Understanding the Impact of Compounding Increases Savings Rates
Knowing how big of an impact compounded returns will have on retirement savings can prompt investors to save more money. In a study scheduled to be published in the November issue of the Journal of Marketing Research, researchers came to this conclusion after looking into how understanding the exponential growth created by compounding affects savings rates.
The study relied primarily on college students, though employees of a Fortune 100 company were used for one of the experiments. Authors Craig McKenzie of the University of California, San Diego, and Michael Liersch of New York University found that many participants misunderstood compounding and the costs of delaying saving for retirement. They also found that when shown the positive effect of long-term compounding, participants were motivated to increase their savings.
Many college students, and likely many college graduates, incorrectly assumed that savings grow linearly, rather than exponentially. The result was that the median estimate of what an account balance’s size would be was less than 10% of what it would be after a period of 40 years with a given projected rate of return.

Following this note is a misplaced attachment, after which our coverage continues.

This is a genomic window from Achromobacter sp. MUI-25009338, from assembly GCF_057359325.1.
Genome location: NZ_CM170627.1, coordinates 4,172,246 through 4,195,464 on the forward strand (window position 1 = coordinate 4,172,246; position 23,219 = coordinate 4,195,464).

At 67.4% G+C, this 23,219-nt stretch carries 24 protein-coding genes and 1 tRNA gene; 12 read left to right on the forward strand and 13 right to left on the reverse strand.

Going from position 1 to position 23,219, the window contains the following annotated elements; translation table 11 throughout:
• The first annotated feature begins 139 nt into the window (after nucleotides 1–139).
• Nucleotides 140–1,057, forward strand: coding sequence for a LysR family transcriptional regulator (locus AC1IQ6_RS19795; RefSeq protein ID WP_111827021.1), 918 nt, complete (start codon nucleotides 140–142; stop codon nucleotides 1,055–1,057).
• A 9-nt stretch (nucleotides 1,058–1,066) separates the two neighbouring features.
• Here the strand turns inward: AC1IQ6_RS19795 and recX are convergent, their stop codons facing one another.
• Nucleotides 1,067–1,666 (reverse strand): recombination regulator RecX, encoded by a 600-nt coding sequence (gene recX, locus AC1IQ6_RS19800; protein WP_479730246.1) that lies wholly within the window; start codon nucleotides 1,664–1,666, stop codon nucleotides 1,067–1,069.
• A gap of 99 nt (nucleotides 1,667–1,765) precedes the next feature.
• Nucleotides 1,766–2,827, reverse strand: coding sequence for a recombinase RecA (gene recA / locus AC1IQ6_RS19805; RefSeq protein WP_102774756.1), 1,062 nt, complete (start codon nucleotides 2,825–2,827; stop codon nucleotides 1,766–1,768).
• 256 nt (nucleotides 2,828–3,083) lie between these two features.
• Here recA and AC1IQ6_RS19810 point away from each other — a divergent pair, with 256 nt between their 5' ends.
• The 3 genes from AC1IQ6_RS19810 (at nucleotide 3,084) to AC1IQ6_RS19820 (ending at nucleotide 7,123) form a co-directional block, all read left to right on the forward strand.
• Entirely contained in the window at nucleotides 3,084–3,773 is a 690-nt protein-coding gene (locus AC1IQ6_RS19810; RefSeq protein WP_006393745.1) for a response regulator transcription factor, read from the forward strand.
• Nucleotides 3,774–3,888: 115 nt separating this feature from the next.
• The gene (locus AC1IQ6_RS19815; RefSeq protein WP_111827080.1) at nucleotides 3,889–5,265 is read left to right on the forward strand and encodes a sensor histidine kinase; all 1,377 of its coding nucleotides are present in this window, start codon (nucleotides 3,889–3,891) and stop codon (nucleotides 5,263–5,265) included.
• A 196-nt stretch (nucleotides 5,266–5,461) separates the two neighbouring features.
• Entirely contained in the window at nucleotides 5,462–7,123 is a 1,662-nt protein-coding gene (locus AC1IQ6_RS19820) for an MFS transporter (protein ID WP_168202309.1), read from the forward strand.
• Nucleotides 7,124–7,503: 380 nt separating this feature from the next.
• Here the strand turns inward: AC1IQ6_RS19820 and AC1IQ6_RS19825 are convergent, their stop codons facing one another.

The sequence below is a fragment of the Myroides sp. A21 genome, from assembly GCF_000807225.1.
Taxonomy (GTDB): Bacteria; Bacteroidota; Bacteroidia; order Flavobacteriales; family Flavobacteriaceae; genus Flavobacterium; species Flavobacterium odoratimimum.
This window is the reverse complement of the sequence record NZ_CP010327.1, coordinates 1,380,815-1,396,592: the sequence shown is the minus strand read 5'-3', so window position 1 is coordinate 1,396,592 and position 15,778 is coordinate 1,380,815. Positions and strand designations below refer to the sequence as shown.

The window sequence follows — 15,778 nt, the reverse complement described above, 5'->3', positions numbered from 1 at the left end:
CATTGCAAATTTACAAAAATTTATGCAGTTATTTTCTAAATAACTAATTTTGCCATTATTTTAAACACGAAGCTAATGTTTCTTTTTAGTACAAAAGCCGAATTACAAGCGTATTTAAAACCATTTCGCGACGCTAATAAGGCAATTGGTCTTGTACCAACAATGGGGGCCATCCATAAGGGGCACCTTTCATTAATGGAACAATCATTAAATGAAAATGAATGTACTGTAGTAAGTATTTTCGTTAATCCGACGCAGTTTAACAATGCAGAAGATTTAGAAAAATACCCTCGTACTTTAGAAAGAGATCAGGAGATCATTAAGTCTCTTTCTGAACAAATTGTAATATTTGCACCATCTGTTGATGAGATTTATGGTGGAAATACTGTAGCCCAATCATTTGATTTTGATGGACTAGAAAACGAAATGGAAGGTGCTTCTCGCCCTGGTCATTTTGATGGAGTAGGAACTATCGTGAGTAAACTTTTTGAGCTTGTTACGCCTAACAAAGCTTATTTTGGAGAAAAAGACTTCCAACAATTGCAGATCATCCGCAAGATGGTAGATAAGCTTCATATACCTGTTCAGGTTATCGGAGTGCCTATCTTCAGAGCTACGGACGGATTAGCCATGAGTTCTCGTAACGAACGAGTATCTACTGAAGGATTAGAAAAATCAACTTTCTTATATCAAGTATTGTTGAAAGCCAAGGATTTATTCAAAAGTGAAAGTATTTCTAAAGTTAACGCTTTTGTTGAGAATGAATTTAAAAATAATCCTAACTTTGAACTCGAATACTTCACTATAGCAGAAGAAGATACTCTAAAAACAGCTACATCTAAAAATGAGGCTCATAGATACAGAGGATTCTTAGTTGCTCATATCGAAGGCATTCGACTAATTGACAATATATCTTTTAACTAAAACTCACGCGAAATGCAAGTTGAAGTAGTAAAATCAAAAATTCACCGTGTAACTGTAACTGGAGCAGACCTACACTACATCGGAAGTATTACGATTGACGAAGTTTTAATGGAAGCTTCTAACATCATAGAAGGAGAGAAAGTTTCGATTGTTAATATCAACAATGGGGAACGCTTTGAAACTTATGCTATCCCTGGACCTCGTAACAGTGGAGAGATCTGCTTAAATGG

Study participants also incorrectly assumed that it is easy to make up for lost time by saving more. Many students, even those who understood how compound returns work, wrongly assumed that they could delay savings until they advanced in their careers. This erroneous assumption can lead to lost cumulative savings that are difficult to make up when periods with high rates of return are skipped.
To determine whether knowing how much one will have at retirement will motivate someone who is currently working to adjust their savings, the authors surveyed employees of a Fortune 100 company. Employees who were shown the estimated account balance of their 401(k) at retirement were more motivated to increase their savings. The authors found that even when the ending balance was larger than needed, participants still wanted to increase their savings.
The study shows that even when the math is understood, many people still have a hard time grasping the concept of exponential growth in savings. The study’s authors concluded that, by showing the dollar-value impact of compounding, individuals can be motivated to save more at an earlier time in their lives.
Source: “Misunderstanding Savings Growth: Implications for Retirement Savings Behavior,” Journal of Marketing Research, November 2011.